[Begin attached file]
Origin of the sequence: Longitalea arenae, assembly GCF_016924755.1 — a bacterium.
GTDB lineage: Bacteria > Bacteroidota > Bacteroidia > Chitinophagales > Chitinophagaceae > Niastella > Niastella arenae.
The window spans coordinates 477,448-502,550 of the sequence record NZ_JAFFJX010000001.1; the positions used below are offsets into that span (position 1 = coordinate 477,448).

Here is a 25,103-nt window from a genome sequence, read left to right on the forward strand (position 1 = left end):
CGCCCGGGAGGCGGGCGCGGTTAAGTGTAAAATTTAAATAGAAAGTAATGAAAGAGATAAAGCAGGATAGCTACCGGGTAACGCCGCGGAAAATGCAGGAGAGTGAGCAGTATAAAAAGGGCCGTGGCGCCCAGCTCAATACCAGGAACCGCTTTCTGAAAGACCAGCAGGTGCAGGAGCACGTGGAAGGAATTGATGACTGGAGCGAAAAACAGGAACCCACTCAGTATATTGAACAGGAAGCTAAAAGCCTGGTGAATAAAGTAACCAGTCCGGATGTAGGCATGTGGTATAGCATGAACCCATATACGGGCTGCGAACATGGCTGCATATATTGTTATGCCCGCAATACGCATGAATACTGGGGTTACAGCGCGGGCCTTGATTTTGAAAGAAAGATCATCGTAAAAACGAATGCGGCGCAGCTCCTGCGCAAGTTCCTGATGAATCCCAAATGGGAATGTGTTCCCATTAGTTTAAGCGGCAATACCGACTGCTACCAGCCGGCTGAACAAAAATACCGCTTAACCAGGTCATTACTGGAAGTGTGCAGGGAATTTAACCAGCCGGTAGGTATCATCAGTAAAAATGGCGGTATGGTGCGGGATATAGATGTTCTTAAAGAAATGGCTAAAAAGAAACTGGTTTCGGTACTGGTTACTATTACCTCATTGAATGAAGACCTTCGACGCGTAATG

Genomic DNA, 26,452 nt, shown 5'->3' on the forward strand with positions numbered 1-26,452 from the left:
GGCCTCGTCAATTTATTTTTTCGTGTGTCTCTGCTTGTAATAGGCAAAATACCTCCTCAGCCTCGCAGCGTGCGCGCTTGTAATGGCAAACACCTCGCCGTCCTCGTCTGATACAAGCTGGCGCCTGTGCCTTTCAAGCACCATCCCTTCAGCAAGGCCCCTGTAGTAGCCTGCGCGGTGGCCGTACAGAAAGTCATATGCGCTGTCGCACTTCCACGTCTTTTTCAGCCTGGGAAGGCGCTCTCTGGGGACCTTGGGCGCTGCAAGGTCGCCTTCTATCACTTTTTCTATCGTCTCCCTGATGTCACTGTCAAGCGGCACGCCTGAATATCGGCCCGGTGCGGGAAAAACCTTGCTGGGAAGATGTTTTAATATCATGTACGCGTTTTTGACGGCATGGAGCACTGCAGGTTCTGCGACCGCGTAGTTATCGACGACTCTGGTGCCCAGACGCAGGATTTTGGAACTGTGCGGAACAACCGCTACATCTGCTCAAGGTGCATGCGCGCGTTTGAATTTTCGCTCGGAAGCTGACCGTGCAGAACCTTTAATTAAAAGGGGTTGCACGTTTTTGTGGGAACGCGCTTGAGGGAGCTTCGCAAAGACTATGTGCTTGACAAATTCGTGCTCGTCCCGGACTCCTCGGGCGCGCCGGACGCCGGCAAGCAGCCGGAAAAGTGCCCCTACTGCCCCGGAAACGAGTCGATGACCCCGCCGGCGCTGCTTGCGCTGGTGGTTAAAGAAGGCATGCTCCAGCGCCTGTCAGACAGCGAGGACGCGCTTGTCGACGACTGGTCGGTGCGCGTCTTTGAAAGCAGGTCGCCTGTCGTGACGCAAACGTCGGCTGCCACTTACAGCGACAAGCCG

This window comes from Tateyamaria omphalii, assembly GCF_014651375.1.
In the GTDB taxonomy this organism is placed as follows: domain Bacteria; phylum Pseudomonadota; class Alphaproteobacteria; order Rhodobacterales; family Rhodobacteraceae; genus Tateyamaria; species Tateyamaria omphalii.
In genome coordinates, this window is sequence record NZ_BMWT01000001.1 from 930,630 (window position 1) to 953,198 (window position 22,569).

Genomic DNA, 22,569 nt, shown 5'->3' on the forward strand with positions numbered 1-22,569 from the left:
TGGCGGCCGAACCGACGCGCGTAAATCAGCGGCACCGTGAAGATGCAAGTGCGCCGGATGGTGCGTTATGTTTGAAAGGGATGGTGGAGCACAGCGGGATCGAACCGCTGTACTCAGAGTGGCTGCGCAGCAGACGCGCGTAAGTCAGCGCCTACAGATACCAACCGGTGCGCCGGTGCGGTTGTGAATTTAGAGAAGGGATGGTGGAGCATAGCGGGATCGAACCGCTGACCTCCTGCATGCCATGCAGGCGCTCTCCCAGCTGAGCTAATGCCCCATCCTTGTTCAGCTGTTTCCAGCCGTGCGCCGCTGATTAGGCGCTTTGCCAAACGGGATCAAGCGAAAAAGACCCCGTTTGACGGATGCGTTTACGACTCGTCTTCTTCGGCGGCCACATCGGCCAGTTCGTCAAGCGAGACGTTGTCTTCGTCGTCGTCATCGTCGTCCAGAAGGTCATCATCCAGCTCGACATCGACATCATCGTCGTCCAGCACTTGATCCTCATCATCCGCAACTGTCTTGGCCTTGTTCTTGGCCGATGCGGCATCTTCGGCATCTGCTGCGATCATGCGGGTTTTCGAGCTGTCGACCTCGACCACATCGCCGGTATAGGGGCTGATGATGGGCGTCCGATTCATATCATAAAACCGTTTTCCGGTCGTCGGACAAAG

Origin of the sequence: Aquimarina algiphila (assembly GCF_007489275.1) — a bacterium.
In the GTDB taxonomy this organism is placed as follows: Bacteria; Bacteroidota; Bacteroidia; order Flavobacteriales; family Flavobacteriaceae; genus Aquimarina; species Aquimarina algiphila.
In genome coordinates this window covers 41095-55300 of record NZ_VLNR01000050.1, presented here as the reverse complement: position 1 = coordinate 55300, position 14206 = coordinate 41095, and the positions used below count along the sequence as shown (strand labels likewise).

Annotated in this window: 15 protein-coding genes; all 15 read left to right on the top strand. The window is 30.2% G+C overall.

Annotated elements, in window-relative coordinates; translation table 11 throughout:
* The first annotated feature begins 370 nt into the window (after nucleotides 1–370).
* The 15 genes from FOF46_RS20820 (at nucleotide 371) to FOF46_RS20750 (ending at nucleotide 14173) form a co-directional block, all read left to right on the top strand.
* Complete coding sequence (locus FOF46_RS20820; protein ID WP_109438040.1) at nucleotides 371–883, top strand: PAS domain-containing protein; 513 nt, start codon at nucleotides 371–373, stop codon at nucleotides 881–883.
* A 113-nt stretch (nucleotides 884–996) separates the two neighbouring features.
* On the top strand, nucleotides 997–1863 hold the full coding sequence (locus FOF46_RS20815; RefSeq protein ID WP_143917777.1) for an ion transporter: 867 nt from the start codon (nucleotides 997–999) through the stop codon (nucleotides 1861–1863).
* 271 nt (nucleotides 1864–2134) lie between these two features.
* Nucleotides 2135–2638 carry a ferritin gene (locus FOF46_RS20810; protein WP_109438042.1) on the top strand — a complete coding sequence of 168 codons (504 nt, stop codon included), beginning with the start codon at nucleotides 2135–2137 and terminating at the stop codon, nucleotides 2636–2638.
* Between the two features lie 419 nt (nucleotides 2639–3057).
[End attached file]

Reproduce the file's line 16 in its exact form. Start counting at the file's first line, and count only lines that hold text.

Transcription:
Annotated in this window: 15 protein-coding genes; all 15 read left to right on the top strand. The window is 30.2% G+C overall.